Roadmap to address dementia in Aboriginal and Torres Strait Islander communities

The NHMRC National Institute of Dementia Research has launched the Aboriginal and Torres Strait Islander Roadmap for Dementia Research and Translation, which was developed through the leadership of Dr Kate Smith and Professor Dawn Bessarab from The University of Western Australia.

The Roadmap aims to address the challenge of dementia and improve the health and wellbeing of Aboriginal and Torres Strait Islander people currently living with dementia, their families, carers and communities.

It identifies five priorities for Aboriginal and Torres Strait Islander dementia research, which include health literacy, prevention, risk reduction and diagnosis, access to services and supports, culturally informed services and workforce and end-of-life care.

The Roadmap was developed through Australia-wide consultation. It included 253 community members across 26 urban, rural and remote communities and was guided by a working group of researchers and health care professionals, who are primarily Aboriginal and Torres Strait Islanders.

UWA Professor Dawn Bessarab said Aboriginal elders played an important role in communities and contributed to the wellbeing of people in those communities.

“They are the knowledge holders. If Elders are affected by dementia, the whole community is affected,” Professor Bessarab said.

“It’s really important to work with the community from the ground up. Adopting these priorities outlined in the roadmap will improve research and health outcomes as well as increase opportunities for early collaboration and ongoing engagement with Aboriginal and Torres Strait Islander elders and communities.”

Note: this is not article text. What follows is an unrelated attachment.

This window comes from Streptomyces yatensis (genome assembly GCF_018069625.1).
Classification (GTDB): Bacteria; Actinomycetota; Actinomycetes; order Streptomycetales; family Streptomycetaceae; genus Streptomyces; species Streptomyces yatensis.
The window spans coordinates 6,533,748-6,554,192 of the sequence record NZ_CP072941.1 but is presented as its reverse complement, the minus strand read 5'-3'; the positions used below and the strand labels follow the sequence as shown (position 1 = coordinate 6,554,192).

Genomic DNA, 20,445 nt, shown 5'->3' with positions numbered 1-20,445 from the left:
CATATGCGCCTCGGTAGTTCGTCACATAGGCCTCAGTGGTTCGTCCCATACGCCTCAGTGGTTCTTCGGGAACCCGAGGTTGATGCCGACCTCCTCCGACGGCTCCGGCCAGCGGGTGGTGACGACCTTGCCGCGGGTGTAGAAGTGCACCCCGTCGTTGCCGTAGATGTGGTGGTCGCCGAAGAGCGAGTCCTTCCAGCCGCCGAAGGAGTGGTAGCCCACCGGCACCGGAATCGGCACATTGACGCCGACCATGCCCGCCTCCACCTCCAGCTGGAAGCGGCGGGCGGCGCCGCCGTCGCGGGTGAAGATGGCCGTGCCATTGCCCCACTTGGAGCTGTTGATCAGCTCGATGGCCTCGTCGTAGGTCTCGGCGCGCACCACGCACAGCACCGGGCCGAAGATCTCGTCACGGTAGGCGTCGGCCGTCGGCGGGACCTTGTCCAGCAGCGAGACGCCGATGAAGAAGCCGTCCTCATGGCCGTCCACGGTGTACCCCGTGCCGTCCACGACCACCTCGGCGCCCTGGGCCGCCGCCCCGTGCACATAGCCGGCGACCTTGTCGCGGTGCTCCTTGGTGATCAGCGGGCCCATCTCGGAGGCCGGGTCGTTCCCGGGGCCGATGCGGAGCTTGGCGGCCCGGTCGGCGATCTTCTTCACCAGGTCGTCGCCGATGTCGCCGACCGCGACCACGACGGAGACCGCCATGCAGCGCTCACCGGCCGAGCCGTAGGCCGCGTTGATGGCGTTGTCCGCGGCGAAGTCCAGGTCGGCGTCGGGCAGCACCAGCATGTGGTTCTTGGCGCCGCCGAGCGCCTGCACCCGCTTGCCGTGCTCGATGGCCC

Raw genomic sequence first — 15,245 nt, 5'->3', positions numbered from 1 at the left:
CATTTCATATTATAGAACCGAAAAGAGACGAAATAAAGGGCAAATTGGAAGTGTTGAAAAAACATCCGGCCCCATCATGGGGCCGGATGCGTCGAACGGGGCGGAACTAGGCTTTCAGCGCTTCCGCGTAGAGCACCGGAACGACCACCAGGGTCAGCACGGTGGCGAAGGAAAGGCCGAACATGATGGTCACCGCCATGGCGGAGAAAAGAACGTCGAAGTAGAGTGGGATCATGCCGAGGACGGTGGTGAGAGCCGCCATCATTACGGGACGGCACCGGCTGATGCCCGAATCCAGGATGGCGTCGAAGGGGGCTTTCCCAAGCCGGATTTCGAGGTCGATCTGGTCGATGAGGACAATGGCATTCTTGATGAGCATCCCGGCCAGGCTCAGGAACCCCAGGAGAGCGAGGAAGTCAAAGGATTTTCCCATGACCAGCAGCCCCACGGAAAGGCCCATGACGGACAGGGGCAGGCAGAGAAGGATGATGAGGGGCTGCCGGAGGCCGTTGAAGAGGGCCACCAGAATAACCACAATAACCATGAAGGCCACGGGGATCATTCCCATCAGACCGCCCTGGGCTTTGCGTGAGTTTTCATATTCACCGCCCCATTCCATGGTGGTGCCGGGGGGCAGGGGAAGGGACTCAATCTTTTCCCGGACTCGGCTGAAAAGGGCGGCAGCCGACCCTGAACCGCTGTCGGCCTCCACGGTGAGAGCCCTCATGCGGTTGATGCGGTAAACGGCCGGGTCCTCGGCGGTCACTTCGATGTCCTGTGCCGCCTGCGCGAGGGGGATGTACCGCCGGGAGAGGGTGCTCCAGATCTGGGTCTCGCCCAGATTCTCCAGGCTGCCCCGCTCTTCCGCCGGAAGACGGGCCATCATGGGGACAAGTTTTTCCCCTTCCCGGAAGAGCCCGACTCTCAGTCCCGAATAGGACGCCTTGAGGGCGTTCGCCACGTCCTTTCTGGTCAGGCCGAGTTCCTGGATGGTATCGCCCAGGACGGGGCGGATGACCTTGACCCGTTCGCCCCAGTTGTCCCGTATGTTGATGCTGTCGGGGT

Dr Smith said there was limited research directly targeting dementia and dementia risk in Aboriginal and Torres Strait Islander peoples, and poor recognition of the health condition within communities.

“From our community consultations, we heard that Aboriginal and Torres Strait Islander people wanted more information about what causes dementia and how to prevent it, early warning signs, and how to access quality and culturally-appropriate care,” she said.

National Institute of Dementia Research Director Janice Besch said the roadmap was a critically important guide to addressing the high burden of dementia in Indigenous Australians.

“Dementia is experienced by Aboriginal and Torres Strait Islander Australians at a much higher rate and with an earlier onset than in non-Indigenous Australians,” Ms Besch said.

/University Release. The material in this public release comes from the originating organization and may be of a point-in-time nature, edited for clarity, style and length. View in full here.